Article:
The Walt Disney Company is well known for coming up with ideas that never come to fruition. From Lilliputian Land and WestCOT at Disneyland to Beastly Kingdom and Disney’s Asian Resort at Walt Disney World, there have been literally hundreds of ideas and concepts considered as future attractions, lands, hotels, etc. but were eventually turned down because of “reasons.” Instead, they’ve been shelved for future reference, or perhaps certain aspects of them were taken and eventually used, but not the entire idea as planned by the Imagineers. However, there is one project that almost saw the light of day.
In the late 1980s, Michael Eisner, then the Chairman and Chief Executive Officer of The Walt Disney Company, and some other Disney executives visited Colonial Williamsburg. A few years later, in 1993, with 30,000 acres of land already purchased, they announced a new theme park that would be built in Haymarket, Virginia, about five miles from the site of the Manassas National Battlefield and less than 40 minutes from the heart of Washington D.C.
It was going to have the theme of American history and would be called Disney’s America.
Joe and I were huge Disney fans when that announcement in 1993 came out and, living in the northeast at the time, we loved the idea of there being a Disney park only 4 hours away by car. So we paid as close attention as we could (during those very early years of what would eventually become the internet as we know it today. Prodigy, anyone? CompuServe?) as further information was made public.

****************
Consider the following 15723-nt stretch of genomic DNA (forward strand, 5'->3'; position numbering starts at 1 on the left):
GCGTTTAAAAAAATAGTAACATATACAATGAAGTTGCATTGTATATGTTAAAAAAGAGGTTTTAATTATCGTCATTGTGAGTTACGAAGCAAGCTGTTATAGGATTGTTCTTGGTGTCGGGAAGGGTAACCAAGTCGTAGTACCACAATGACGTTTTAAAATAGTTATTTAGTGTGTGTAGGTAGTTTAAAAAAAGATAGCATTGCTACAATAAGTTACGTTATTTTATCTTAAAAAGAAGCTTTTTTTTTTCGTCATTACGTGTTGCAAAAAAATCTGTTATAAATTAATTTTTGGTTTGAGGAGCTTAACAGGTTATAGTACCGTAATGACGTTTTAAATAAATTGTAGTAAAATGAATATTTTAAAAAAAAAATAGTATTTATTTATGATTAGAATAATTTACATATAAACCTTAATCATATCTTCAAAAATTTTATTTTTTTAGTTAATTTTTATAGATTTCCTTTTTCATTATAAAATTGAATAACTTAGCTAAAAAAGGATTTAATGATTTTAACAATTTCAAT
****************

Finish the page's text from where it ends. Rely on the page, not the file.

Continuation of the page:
Unfortunately, the planning for Disney’s America didn’t last very long, By mid-1994 there were significant hurdles to overcome and, as was the case of so many other good Disney plans, the idea for the theme park was shelved later that year. However, some aspects of it (Grizzly River Run, Soarin’ [now Soarin’ Around The World, and sometimes Soarin’ Over California], California Screamin’ [now Incredicoaster] and Condor Flats [now Grizzly Peak Airfield]) were eventually reimagined (*cough* and then oftentimes reimagined again, apparently) for other Disney theme parks.
That’s really the Reader’s Digest Condensed Version of Disney’s America, but this video gives a much better history of what happened to the theme park that was to be about our country’s history, a’la Disney:
It’s a very cool concept and I’m sorry it never happened. But, knowing Disney, who knows what more of it we may see some time in the future, right?
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